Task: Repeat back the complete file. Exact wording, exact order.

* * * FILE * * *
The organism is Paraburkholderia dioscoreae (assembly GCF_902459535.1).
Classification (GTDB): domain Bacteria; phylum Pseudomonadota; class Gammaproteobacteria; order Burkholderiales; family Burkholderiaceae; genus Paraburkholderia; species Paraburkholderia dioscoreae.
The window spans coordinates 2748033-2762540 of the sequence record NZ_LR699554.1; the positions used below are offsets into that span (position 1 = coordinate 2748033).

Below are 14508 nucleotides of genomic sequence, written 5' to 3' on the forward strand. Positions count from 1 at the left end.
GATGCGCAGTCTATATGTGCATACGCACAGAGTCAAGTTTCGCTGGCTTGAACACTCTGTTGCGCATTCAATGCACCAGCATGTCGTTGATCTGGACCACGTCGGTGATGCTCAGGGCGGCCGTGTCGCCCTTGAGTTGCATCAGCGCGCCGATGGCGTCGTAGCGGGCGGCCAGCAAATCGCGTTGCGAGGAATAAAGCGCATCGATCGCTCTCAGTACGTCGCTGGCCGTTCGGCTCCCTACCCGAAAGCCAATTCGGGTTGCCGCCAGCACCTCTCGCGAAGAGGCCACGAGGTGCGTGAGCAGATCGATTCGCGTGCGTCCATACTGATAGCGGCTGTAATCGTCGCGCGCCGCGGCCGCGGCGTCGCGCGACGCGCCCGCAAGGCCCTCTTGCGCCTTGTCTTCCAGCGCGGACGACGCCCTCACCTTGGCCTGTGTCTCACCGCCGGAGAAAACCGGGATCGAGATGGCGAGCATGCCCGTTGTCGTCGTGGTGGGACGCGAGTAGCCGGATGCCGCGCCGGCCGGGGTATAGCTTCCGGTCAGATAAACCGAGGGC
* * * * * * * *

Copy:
The organism is Paraburkholderia dioscoreae (assembly GCF_902459535.1).
Classification (GTDB): domain Bacteria; phylum Pseudomonadota; class Gammaproteobacteria; order Burkholderiales; family Burkholderiaceae; genus Paraburkholderia; species Paraburkholderia dioscoreae.
The window spans coordinates 2748033-2762540 of the sequence record NZ_LR699554.1; the positions used below are offsets into that span (position 1 = coordinate 2748033).

Below are 14508 nucleotides of genomic sequence, written 5' to 3' on the forward strand. Positions count from 1 at the left end.
GATGCGCAGTCTATATGTGCATACGCACAGAGTCAAGTTTCGCTGGCTTGAACACTCTGTTGCGCATTCAATGCACCAGCATGTCGTTGATCTGGACCACGTCGGTGATGCTCAGGGCGGCCGTGTCGCCCTTGAGTTGCATCAGCGCGCCGATGGCGTCGTAGCGGGCGGCCAGCAAATCGCGTTGCGAGGAATAAAGCGCATCGATCGCTCTCAGTACGTCGCTGGCCGTTCGGCTCCCTACCCGAAAGCCAATTCGGGTTGCCGCCAGCACCTCTCGCGAAGAGGCCACGAGGTGCGTGAGCAGATCGATTCGCGTGCGTCCATACTGATAGCGGCTGTAATCGTCGCGCGCCGCGGCCGCGGCGTCGCGCGACGCGCCCGCAAGGCCCTCTTGCGCCTTGTCTTCCAGCGCGGACGACGCCCTCACCTTGGCCTGTGTCTCACCGCCGGAGAAAACCGGGATCGAGATGGCGAGCATGCCCGTTGTCGTCGTGGTGGGACGCGAGTAGCCGGATGCCGCGCCGGCCGGGGTATAGCTTCCGGTCAGATAAACCGAGGGC